Backwater province’s big bet on Big Data
Big data is a big deal in China, and nowhere is this truer than in Guizhou, a remote, impoverished province in southwestern China where the provincial government is trying to build a big data industry from scratch.
As He Yuan — a manager at the Shanghai-based company Beige Big Data, which has an office in Guizhou — put it to me in a recent visit to the province: “Everyone wants a piece of big data … Many still haven’t figured out what the term means, exactly”.
Despite this lingering confusion, the Chinese government seems fully invested in what The New York Times columnist David Brooks refers to as “data-ism” — the belief that “everything that can be measured should be measured; that data is a transparent and reliable lens that allows us to filter out emotionalism and ideology; that data will help us do remarkable things — like foretell the future.” And Guizhou — a province less commonly associated with cutting-edge technology and more often with rugged mountains, poor soil, and extreme poverty — is trying to position itself at the forefront of this nationwide push. Yet for all its leaders’ grand ambitions, several hurdles remain to be overcome. In particular, if the province hopes to train or attract skilled talent, it needs to first revamp its public image.
There are signs of the government’s drive all over Guizhou. At a newly constructed plaza in Gui’an New Area — located outside the provincial capital of Guiyang — construction workers smoke on public benches designed to spell out “BIG DATA” in English. In Guiyang itself, the new high-rises lining one of its main thoroughfares, South Changling Road, are all plastered with big data company logos.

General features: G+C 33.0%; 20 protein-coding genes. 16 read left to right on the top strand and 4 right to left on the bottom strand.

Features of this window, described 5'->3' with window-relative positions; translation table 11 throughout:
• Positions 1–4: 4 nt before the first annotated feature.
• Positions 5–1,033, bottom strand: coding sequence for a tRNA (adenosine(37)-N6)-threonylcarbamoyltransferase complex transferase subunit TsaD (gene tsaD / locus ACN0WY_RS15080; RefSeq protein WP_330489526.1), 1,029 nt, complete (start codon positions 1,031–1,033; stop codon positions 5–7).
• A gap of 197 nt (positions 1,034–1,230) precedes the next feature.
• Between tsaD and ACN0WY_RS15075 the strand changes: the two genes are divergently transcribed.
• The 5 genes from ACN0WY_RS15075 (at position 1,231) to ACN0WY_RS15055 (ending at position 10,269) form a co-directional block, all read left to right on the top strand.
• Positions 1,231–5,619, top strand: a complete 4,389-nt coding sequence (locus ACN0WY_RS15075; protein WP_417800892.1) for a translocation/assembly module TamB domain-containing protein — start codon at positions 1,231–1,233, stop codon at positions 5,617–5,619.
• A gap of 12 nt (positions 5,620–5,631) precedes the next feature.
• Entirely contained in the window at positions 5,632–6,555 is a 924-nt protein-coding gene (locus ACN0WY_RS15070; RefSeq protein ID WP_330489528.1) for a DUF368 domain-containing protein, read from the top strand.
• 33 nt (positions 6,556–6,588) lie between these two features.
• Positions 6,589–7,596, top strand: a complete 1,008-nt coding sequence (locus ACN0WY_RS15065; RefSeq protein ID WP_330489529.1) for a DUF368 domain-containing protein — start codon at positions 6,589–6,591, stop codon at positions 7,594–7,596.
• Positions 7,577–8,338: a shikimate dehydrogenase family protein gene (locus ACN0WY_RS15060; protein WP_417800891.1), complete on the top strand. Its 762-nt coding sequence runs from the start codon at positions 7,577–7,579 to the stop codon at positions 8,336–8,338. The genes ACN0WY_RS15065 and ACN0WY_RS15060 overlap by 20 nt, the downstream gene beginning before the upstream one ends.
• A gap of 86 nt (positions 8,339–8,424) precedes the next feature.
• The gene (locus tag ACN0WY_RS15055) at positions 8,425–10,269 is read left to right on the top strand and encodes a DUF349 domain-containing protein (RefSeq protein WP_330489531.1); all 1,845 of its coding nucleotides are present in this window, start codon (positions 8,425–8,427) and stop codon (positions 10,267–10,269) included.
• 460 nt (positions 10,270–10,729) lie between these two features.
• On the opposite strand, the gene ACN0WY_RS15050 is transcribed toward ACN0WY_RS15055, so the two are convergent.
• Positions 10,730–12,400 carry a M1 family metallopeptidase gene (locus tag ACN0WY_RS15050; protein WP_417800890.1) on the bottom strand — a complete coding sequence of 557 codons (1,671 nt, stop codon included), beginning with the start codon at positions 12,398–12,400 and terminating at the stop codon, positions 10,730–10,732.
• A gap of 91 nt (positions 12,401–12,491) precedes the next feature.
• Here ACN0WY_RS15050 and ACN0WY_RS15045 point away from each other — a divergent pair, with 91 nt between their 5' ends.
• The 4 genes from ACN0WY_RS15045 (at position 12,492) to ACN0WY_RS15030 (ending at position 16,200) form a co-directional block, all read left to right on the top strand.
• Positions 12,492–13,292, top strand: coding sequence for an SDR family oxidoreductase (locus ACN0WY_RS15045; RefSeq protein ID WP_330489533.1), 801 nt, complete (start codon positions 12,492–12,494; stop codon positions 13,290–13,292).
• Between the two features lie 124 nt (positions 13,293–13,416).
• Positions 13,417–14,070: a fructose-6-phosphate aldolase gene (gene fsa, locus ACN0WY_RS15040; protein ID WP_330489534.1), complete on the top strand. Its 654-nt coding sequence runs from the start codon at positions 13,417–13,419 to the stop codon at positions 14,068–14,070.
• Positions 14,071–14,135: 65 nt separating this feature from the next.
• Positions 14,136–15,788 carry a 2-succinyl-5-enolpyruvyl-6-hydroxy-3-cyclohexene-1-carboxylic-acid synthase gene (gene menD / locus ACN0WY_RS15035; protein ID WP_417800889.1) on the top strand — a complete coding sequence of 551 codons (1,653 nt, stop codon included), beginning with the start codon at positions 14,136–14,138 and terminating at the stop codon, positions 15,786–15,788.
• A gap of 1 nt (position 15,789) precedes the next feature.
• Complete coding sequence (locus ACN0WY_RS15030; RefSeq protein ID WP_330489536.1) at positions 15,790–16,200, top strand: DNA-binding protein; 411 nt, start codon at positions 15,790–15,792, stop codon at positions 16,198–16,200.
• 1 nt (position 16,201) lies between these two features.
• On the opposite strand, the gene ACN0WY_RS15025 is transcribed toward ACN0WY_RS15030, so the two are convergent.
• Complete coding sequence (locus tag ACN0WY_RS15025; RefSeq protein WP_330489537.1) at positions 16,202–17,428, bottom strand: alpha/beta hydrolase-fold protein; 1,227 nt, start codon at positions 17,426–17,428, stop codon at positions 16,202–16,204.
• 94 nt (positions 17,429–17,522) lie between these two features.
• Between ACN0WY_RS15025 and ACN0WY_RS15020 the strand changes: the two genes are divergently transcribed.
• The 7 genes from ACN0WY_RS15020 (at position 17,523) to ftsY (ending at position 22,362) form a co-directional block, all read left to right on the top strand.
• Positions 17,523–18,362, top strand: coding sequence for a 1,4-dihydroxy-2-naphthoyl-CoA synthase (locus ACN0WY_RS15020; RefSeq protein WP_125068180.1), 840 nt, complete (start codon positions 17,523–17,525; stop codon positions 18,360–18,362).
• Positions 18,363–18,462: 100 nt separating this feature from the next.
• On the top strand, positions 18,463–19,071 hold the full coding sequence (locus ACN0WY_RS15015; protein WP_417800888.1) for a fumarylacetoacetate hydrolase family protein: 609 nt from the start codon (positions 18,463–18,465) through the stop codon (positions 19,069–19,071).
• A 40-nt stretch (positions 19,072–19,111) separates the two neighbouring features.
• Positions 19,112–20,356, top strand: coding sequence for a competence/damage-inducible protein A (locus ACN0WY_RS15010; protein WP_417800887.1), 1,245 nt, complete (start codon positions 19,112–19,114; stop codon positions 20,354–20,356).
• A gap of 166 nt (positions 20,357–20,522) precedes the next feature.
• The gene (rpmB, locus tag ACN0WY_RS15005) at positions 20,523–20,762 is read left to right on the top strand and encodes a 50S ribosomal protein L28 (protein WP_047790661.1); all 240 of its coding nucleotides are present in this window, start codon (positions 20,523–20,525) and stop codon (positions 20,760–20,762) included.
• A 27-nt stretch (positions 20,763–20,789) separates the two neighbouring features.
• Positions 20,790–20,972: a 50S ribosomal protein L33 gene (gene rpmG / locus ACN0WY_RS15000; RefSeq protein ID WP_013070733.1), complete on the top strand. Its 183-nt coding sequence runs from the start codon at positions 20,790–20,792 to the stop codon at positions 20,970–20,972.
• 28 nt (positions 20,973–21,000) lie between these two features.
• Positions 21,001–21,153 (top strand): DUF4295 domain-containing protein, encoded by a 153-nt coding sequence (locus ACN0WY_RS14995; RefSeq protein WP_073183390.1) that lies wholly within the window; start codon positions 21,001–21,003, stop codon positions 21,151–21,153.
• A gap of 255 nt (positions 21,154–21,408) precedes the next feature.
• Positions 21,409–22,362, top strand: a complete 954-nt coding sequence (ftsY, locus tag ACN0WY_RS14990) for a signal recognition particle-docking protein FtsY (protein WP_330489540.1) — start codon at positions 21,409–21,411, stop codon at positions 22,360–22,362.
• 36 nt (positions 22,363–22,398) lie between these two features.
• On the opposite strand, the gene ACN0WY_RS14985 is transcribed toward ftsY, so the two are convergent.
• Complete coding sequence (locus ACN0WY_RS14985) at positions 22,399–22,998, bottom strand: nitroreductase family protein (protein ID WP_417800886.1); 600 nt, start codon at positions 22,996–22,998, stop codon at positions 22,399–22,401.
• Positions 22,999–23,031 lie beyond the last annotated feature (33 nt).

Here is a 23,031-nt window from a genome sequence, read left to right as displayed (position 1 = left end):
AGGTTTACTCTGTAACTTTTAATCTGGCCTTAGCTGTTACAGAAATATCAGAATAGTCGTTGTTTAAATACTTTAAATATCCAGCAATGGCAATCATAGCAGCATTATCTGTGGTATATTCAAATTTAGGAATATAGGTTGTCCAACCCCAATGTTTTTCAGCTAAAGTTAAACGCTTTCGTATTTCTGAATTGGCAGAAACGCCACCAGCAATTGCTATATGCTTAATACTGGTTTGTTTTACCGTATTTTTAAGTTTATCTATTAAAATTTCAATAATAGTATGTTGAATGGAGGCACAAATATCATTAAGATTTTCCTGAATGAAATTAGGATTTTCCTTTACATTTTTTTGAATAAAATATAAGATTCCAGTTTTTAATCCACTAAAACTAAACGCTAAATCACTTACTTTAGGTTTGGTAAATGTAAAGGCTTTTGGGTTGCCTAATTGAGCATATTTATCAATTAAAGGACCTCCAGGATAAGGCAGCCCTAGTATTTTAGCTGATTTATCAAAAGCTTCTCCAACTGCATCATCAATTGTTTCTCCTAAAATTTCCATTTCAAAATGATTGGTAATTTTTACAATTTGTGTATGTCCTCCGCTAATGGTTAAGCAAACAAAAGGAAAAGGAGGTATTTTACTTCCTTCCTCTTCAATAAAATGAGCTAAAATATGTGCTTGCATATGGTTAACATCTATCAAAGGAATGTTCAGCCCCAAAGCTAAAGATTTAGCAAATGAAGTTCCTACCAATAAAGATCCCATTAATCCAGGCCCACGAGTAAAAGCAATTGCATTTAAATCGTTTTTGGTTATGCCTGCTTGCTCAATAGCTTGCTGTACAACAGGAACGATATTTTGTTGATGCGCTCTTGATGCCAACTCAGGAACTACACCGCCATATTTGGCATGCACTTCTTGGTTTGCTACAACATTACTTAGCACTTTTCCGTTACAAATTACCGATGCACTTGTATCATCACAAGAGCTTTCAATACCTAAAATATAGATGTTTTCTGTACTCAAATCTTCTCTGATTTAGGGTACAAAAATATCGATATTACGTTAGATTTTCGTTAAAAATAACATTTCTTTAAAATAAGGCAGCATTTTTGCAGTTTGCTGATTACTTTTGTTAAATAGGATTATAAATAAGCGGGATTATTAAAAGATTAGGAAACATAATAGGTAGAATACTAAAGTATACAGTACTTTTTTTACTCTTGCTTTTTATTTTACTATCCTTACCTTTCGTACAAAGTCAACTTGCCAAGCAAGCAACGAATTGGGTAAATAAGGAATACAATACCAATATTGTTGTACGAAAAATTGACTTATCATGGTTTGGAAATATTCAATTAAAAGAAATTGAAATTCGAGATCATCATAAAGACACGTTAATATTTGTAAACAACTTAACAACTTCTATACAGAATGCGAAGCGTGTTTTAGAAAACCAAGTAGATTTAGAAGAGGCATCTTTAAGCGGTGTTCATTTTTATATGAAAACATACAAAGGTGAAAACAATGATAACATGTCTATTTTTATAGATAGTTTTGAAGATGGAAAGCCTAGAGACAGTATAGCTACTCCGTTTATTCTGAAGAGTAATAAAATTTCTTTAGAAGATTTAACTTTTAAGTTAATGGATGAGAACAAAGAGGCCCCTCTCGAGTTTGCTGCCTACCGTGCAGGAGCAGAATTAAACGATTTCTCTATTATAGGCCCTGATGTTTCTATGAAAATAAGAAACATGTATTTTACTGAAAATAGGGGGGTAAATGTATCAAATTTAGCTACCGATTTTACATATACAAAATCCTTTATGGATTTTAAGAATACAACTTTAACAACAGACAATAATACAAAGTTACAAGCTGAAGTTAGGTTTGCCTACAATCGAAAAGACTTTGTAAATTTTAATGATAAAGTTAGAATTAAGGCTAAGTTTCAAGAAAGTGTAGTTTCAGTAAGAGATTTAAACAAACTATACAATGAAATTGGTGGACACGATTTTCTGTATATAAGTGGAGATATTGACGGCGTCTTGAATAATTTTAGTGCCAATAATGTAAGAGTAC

The province’s embrace of big data dates back to 2014. Tang Chen, the director of marketing at the data-trade startup Global Big Data Exchange, says the provincial authorities’ proactive approach to the industry has played a big role in convincing many big data technology companies to relocate their headquarters to the region. Founded in 2015, GBDE — which claims to have registered over 2,000 members and processed more than 300 million yuan ($43.1 million) in transactions — is an example of the kind of businesses now setting up shop in the province.
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